What DVD was a
spin-off from Home
Entertainment and flourished briefly in the early days of DVD, when it was
still a bit of a novelty and players were eye-wateringly expensive. Once again I
found myself involved with a technology, both as a reviewer and Agony Aunt (‘Dr
DVD’) during its most exciting period of development, though this time it
was slightly different. Unlike computers, video recorders and
camcorders, which took several years to become established
consumer products, DVD went from a high-price luxury to a commodity item in the
space of just three years. The technology matured in an amazingly short
space of time but from a writing point of view it was becoming increasingly
difficult to wax lyrical about a succession of near-identical black boxes,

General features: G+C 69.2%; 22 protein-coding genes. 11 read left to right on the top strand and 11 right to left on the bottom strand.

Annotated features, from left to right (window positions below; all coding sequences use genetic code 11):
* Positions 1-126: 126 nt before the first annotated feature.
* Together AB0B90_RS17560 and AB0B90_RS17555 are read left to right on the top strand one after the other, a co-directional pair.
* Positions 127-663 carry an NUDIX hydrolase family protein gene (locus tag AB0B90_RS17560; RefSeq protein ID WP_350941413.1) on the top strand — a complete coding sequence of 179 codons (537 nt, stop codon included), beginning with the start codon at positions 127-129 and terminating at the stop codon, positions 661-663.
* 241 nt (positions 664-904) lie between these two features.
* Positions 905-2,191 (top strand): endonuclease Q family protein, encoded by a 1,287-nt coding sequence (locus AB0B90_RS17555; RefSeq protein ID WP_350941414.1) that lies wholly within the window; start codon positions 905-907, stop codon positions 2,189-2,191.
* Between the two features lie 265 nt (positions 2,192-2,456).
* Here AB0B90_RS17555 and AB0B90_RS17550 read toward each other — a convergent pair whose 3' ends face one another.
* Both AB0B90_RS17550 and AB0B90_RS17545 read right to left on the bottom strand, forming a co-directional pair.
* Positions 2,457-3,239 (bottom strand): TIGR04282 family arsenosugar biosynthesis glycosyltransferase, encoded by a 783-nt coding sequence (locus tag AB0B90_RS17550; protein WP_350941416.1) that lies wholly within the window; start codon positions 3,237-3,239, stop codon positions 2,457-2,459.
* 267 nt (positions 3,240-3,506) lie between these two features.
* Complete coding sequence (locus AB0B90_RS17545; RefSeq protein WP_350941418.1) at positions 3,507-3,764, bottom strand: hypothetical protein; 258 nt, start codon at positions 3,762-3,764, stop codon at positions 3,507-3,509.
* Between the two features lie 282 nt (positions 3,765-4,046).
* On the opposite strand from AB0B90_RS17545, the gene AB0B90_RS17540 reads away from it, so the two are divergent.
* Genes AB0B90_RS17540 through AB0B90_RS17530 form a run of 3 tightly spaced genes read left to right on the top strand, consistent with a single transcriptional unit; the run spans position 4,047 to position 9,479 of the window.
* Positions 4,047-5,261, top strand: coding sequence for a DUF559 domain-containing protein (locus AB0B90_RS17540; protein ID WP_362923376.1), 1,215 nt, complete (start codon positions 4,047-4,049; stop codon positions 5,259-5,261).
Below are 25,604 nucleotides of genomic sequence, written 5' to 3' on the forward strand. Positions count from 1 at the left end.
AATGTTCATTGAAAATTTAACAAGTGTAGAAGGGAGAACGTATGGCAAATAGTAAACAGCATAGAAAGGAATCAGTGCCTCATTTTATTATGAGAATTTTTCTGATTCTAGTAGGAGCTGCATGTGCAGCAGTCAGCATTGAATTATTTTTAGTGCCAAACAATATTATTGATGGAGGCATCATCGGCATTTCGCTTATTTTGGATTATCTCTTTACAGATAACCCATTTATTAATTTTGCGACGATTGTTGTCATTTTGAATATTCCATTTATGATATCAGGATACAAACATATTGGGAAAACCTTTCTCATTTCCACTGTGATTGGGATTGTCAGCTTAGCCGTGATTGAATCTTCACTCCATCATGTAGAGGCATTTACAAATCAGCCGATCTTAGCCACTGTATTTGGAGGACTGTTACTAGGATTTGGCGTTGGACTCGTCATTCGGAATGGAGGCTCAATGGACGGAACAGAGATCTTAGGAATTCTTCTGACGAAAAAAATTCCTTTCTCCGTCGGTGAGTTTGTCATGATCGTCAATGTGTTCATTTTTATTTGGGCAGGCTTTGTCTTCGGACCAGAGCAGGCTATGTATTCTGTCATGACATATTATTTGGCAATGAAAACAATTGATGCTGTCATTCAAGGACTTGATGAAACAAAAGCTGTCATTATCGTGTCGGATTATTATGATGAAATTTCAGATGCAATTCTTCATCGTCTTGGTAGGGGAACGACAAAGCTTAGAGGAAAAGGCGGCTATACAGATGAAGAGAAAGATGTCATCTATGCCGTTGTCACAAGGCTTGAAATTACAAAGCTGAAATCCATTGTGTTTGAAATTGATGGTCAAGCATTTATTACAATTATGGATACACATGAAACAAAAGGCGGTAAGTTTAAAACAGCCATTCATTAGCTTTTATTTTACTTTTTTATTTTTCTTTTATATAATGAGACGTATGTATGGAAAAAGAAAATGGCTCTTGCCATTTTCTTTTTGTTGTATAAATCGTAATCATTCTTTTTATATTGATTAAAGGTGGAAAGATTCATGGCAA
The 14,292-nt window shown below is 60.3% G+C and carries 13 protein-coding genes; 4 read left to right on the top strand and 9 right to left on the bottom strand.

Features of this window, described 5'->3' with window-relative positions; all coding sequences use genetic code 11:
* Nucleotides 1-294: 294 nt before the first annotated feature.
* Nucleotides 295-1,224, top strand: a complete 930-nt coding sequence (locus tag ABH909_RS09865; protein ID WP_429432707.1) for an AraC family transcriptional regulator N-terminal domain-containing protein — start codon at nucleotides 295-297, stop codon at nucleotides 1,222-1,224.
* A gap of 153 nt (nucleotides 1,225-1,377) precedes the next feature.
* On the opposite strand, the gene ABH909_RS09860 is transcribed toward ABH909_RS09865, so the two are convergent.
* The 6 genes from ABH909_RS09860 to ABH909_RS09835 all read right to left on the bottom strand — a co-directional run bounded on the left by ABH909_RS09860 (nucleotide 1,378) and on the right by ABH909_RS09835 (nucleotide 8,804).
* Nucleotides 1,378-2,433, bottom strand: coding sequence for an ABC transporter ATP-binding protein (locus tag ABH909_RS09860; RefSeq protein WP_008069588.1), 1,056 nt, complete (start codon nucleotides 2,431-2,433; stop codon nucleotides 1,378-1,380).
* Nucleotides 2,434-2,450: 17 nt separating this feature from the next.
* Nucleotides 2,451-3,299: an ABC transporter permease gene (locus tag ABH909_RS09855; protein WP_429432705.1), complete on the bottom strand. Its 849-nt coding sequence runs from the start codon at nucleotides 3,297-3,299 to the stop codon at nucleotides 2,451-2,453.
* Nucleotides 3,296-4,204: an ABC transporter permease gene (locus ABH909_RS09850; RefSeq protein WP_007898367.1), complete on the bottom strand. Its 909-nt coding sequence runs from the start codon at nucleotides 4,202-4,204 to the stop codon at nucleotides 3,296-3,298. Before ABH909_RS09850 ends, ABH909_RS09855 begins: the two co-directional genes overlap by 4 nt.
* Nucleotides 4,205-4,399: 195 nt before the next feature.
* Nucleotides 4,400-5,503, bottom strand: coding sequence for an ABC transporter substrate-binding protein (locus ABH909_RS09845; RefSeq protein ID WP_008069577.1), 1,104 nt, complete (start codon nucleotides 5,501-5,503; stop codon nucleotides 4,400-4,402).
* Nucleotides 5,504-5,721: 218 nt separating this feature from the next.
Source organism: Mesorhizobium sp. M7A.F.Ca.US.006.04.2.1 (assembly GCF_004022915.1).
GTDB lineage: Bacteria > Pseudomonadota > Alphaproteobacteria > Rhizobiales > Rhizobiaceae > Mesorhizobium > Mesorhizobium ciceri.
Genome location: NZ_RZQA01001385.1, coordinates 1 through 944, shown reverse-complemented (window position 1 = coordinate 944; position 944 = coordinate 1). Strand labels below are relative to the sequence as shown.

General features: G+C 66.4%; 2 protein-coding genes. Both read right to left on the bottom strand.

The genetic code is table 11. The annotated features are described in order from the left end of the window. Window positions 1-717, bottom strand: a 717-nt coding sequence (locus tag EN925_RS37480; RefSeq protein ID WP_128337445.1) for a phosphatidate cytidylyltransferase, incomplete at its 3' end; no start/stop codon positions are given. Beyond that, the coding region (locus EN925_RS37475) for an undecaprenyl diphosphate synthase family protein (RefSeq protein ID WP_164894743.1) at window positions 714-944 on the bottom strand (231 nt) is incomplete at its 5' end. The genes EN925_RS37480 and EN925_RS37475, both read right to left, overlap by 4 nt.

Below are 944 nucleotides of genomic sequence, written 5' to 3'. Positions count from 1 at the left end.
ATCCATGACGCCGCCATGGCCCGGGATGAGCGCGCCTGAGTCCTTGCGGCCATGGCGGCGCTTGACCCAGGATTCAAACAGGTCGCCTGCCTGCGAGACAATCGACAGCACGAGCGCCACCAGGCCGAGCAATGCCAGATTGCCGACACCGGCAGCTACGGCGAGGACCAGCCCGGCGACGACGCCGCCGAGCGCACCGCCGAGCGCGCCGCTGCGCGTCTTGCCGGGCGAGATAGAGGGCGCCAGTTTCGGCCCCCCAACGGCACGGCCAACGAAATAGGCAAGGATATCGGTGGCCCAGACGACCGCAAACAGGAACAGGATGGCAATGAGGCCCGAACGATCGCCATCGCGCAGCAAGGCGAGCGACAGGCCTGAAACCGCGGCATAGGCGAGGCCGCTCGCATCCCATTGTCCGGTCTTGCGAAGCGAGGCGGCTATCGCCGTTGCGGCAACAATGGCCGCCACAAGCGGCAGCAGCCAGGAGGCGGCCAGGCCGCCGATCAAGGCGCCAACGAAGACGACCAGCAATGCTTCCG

often with exactly the same guts, quite obviously all coming from the same factory sometimes selling for £49.99 in supermarkets and £149.99 in hi-fi dealers...
Nevertheless there was always lots of technical problems to sort out and in particular the vexed question of multi-region operation and 'hack' or 'crack' codes for DVD players, so they could play DVDs from the USA. At its peak I was getting several hundred letters and emails a week seeking codes, scores of which appear in the Crack Code Clinic sections of the Dr DVD articles.